The Estonian government has given its approval to a draft acts that would make it easier for children and the elderly to get Estonian citizenship.
According to the current law, the parents who have undetermined citizenship but who have been living in Estonia for at least five years can apply for a citizenship for their children, under 15-years-old, who were born in Estonia.
Once the proposal is passed by the Parliament, such children will receive Estonian citizenship at birth, without special request by the parents.
From the moment the legislation is passed, citizenship will also be retroactively and automatically given to all children under 15 who are currently of undetermined citizenship.
The parents have the right to waive the citizenship on behalf of their children within a year from that date.
The proposed change would also allow minors to have dual citizenship. However, they have to make a choice between the two by the time they turn 21, after which the dual citizenship right no longer applies.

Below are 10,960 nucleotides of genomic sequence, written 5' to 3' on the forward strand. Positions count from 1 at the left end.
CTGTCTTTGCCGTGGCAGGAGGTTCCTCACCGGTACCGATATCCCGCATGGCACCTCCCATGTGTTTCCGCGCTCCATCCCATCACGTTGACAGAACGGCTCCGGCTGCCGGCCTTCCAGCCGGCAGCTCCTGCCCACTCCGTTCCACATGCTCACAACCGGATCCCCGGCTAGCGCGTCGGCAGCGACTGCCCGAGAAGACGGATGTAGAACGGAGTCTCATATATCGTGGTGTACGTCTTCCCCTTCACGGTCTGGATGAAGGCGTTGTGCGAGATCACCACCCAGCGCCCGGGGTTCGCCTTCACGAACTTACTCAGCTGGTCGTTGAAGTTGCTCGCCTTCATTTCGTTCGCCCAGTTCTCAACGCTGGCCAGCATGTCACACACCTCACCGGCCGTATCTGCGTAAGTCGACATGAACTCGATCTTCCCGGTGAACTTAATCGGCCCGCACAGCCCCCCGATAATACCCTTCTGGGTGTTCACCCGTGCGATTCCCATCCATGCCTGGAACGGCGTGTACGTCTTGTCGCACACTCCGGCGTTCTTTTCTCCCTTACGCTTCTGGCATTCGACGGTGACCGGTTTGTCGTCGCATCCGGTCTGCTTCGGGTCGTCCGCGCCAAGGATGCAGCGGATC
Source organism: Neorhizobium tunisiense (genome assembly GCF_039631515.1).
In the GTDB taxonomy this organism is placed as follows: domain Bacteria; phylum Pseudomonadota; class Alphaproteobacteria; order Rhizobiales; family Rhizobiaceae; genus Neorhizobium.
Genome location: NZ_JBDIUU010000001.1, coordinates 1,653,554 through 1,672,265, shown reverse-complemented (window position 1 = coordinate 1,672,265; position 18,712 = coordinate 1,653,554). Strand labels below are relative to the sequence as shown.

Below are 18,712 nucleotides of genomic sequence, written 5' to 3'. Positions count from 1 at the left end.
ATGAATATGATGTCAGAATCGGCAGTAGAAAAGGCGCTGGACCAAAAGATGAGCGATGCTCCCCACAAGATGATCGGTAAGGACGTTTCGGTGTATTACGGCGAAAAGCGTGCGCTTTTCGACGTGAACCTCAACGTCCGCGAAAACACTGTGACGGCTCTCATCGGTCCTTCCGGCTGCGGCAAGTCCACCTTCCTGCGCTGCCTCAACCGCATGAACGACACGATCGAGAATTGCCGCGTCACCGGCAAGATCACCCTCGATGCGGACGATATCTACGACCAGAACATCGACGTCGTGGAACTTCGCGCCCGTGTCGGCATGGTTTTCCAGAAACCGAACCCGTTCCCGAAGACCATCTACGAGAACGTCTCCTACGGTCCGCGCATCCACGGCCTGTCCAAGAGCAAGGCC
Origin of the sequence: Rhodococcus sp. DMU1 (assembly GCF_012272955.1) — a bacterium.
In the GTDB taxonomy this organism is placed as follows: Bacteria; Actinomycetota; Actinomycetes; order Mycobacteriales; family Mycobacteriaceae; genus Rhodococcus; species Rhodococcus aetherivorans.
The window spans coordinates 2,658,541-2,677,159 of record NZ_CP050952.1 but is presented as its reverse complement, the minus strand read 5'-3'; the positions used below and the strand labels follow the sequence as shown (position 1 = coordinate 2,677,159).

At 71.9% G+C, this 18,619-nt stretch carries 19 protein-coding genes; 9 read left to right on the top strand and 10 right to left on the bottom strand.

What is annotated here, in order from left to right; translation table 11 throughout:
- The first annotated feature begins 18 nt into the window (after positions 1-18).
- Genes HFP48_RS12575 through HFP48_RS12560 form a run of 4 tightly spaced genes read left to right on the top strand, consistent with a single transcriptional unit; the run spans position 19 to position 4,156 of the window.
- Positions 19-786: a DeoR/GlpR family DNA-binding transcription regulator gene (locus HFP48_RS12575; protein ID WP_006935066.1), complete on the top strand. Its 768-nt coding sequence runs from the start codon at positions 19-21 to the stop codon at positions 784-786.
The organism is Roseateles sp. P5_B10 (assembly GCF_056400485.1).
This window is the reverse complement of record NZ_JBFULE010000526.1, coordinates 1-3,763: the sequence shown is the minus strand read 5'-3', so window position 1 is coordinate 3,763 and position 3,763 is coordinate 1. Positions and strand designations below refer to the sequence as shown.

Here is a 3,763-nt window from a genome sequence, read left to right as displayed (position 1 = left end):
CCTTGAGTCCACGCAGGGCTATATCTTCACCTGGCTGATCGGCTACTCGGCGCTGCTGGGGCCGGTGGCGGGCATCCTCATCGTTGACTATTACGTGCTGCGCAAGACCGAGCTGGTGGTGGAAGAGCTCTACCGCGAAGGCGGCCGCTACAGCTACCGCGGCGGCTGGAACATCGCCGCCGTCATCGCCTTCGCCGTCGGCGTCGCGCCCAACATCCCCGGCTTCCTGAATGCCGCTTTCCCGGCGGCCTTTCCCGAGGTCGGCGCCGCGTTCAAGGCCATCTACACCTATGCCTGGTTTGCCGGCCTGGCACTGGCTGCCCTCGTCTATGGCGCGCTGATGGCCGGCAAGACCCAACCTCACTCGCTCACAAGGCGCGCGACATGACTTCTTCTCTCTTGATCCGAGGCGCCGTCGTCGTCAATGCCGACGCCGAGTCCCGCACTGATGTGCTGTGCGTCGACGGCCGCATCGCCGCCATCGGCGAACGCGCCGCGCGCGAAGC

Only those adults are allowed a dual citizenship who, for reasons beyond their control, are unable to renounce their previous citizenship. That is, for example, if renouncing is dangerous, impossible or unreasonably complicated.
The other act the government approved today stipulates that people born before January 1, 1930, will only have to take an oral Estonian test when applying for citizenship. The requirement of a written essay will no longer apply to them.
Minister of Interior Hanno Pevkur said that the number of people in this age group with undetermined citizenship is around 15,700; and those who hold citizenship of a country other than Estonia, 35,200.